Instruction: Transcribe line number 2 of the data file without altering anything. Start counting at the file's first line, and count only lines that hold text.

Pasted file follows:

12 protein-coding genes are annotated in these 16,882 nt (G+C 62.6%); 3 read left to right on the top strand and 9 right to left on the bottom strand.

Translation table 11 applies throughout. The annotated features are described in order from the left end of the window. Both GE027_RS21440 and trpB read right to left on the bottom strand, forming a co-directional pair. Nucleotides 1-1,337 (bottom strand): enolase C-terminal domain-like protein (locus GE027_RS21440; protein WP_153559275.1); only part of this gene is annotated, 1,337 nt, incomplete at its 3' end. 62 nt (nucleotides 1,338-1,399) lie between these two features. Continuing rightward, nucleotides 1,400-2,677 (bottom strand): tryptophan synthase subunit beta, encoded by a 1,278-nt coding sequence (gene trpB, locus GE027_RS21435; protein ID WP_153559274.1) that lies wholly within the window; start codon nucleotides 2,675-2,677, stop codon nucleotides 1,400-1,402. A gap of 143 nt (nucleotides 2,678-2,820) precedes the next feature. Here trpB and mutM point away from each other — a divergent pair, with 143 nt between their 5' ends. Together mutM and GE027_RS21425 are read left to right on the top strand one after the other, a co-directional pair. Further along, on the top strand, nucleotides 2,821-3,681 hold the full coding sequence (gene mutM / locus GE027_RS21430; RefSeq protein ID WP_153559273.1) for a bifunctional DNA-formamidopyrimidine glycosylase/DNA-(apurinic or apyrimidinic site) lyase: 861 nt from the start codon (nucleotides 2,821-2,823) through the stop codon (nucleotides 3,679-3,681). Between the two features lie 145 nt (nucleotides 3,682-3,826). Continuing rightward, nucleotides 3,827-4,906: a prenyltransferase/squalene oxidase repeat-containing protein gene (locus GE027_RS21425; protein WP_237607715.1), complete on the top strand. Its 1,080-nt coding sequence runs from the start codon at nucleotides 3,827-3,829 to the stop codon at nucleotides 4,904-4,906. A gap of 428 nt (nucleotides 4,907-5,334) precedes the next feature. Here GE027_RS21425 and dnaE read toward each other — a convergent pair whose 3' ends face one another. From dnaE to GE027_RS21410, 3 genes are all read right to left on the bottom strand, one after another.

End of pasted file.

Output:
Translation table 11 applies throughout. The annotated features are described in order from the left end of the window. Both GE027_RS21440 and trpB read right to left on the bottom strand, forming a co-directional pair. Nucleotides 1-1,337 (bottom strand): enolase C-terminal domain-like protein (locus GE027_RS21440; protein WP_153559275.1); only part of this gene is annotated, 1,337 nt, incomplete at its 3' end. 62 nt (nucleotides 1,338-1,399) lie between these two features. Continuing rightward, nucleotides 1,400-2,677 (bottom strand): tryptophan synthase subunit beta, encoded by a 1,278-nt coding sequence (gene trpB, locus GE027_RS21435; protein ID WP_153559274.1) that lies wholly within the window; start codon nucleotides 2,675-2,677, stop codon nucleotides 1,400-1,402. A gap of 143 nt (nucleotides 2,678-2,820) precedes the next feature. Here trpB and mutM point away from each other — a divergent pair, with 143 nt between their 5' ends. Together mutM and GE027_RS21425 are read left to right on the top strand one after the other, a co-directional pair. Further along, on the top strand, nucleotides 2,821-3,681 hold the full coding sequence (gene mutM / locus GE027_RS21430; RefSeq protein ID WP_153559273.1) for a bifunctional DNA-formamidopyrimidine glycosylase/DNA-(apurinic or apyrimidinic site) lyase: 861 nt from the start codon (nucleotides 2,821-2,823) through the stop codon (nucleotides 3,679-3,681). Between the two features lie 145 nt (nucleotides 3,682-3,826). Continuing rightward, nucleotides 3,827-4,906: a prenyltransferase/squalene oxidase repeat-containing protein gene (locus GE027_RS21425; protein WP_237607715.1), complete on the top strand. Its 1,080-nt coding sequence runs from the start codon at nucleotides 3,827-3,829 to the stop codon at nucleotides 4,904-4,906. A gap of 428 nt (nucleotides 4,907-5,334) precedes the next feature. Here GE027_RS21425 and dnaE read toward each other — a convergent pair whose 3' ends face one another. From dnaE to GE027_RS21410, 3 genes are all read right to left on the bottom strand, one after another.